In Philadelphia, where losing teams once were as fashionable as lobsters at Bookbinder's, there is talk of attaching a nickname to the place, such as "Title Town, U.S.A." But first the Eagles have to do their part by winning the Super Bowl three months after the Phils captured the World Series.

The Eagles, who start on that quest today when they host the Minnesota Vikings in a 12:30 p.m. NFC playoff game at Veterans Stadium (WDVM-TV-9), will need a decisive victory to rekindle heady championship talk among their fans.

Until a late-season slump, Philadelphia rated as one of the select favorites for the Super Bowl. The Eagles had the best record in the NFL through the first 13 weeks and the kind of balanced team that seems to do the best in the playoffs.

But after losing three of its last four and almost getting nosed out by Dallas for the NFC East Title, no one is sure how good this club is.

It shouldn't have that much trouble with the Vikings, who have the worst record (9-7) of any playoff team this season and have survived only because they play in the weakest division.

Minnesota can generate an effective offense behind Tommy Kramer, who may throw 50 times against a defense that allowed the fewest rushing yards and points of any in the NFL. The Vikings don't concentrate on a ground attack much anyway, and the Eagles probably will quickly discourage anything but Kramer's passes.

But even if the Viking quarterback has one of his excellent days -- he passed for 456 yards against Cleveland -- it's unlikely he could make up for Minnesota's defensive deficiencies against a good Philadelphia offense.

That offense isn't at full strength, however, and hasn't been since Wilbert Montgomery was slowed at midseason with leg miseries. The Eagles kept winning while Montgomery either was sidelined or moving at half speed, but his problems finally threw things off kilter. Philadelphia still can score, but it wasn't as overpowering as last month as it had been.

Another problem is Charles Smith's broken jaw. Smith, who bloomed this season into a first-rate receiver (career-high 47 catches), will try to play with a special face mask after sustaining the injury in the Dallas finale.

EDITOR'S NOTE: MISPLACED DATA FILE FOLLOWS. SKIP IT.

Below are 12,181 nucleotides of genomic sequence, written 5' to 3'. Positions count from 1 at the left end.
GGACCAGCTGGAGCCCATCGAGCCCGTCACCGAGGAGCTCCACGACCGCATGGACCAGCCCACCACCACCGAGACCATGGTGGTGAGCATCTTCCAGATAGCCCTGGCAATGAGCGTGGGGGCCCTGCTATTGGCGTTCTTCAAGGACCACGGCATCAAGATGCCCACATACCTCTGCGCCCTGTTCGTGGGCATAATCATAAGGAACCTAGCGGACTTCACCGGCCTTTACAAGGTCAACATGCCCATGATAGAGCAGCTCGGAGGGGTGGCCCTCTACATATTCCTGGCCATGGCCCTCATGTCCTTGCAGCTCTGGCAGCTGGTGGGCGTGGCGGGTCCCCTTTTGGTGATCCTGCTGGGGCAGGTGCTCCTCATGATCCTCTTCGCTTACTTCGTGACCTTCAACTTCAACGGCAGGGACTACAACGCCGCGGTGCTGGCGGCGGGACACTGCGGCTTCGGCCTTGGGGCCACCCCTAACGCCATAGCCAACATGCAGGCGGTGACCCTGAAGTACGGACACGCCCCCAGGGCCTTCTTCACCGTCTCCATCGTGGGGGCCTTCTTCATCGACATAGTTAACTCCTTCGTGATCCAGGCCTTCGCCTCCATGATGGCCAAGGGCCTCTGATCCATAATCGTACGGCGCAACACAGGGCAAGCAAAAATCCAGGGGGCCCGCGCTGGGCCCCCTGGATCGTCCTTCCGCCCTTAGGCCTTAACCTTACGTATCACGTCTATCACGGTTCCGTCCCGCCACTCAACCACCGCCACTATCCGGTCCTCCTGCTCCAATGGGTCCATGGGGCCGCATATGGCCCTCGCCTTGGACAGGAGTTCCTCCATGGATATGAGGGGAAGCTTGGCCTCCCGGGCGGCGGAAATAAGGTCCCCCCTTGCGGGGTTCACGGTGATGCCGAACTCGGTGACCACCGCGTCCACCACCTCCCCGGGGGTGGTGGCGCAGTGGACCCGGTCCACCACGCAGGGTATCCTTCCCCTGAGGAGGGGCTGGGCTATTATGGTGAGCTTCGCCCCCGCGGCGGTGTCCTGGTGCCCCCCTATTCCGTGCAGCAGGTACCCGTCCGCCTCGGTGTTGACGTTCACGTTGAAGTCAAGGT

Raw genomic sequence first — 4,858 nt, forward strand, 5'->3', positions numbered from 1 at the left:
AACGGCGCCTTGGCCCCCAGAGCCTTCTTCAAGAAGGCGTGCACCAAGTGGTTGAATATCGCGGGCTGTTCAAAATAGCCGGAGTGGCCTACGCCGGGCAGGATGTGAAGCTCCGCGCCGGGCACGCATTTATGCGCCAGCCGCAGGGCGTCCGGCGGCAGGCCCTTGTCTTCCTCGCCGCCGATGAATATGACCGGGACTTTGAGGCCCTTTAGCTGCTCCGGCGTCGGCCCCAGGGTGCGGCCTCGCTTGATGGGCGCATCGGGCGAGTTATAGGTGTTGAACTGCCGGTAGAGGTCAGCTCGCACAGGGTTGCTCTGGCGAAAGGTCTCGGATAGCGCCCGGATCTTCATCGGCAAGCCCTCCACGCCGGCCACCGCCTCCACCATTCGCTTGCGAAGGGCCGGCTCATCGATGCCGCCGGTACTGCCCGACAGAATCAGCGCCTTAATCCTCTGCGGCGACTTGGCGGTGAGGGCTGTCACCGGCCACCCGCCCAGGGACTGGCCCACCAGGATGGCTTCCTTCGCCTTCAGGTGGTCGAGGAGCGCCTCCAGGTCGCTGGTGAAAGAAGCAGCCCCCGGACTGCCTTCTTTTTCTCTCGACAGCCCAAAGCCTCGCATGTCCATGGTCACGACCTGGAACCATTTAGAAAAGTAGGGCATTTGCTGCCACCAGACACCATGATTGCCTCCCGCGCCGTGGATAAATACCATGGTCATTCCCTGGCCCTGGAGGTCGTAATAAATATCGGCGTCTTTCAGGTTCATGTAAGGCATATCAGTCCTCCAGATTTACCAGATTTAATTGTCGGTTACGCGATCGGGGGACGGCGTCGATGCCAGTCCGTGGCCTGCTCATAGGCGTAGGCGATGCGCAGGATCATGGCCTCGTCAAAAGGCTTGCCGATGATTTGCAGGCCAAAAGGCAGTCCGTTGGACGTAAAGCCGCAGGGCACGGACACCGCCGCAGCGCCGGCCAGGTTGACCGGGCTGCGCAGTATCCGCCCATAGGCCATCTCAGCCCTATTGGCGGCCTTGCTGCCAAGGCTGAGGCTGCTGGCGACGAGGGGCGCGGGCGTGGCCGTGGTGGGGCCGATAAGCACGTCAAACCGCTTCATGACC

If he is limited, it will put an added burden on Harold Carmichael (48 receptions), whose 127-game pass catch streak ended in that same game.

Still, the Eagles' success most likely will hinge heavily on the performance of quarterback Ron Jaworski. He enjoyed by far his best year as a pro, carrying the club when Montgomery was limping. Even in losing to Dallas two weeks ago, he managed 331 passing yards to finish 256 of 451 for 3,529 yards, 27 touchdowns and only 12 interceptions.

The Eagles depend on turnovers for field position, but that is one part of their game plan that Minnesota could alter. The Vikings lost only three fumbles all season and none the last nine games. And Kramer tossed only six interceptions the final eight weeks, four in the final contest.

But Minnesota can cause mistakes, especially in the kicking game. The Vikings blocked five kicks this season, giving them 46 in the last five seasons. They'll certainly take a run at Tony Franklin, Philadelphia's suddently erratic field goal kicker who has missed eight of his last 11 attempts and has been criticized by Coach Dick Vermeil for his lack of maturity.

When these teams met in September, the Eagles won, 42-7, behing Montgomery's 169 yards and Jaworski's two touchdown passes and 234 passing yards. Philadelphia totaled 529 yards in that contest, and there is little reason to believe Minnesota's defense has improved enought to prevent a similiar output today.

The Vikiing front four of Doug Sutherland, Mark Mullaney, Randy Holloway and James White is dominated by No. 1 draft choices learning to play up to their press clippings. Jeff Siemon has been injured and Scott Studwell is the middle linebacker. The club's best defender, Matt Blair, is healthy but the Eagles probably will concentrate on the other side. b

Philadelphia's 3-4 defensive alignment is much stronger. End Carl Hairston is a standout and aging Claude Humphrey registered 14 sacks playing part time. But the real talent is linebacker Jerry Robinson, who emerged as one of the best in the league this season, his second as a pro.

If that unit puts a lot of pressure on Kramer, Eagle fans might start thinking again about the Super Bowl.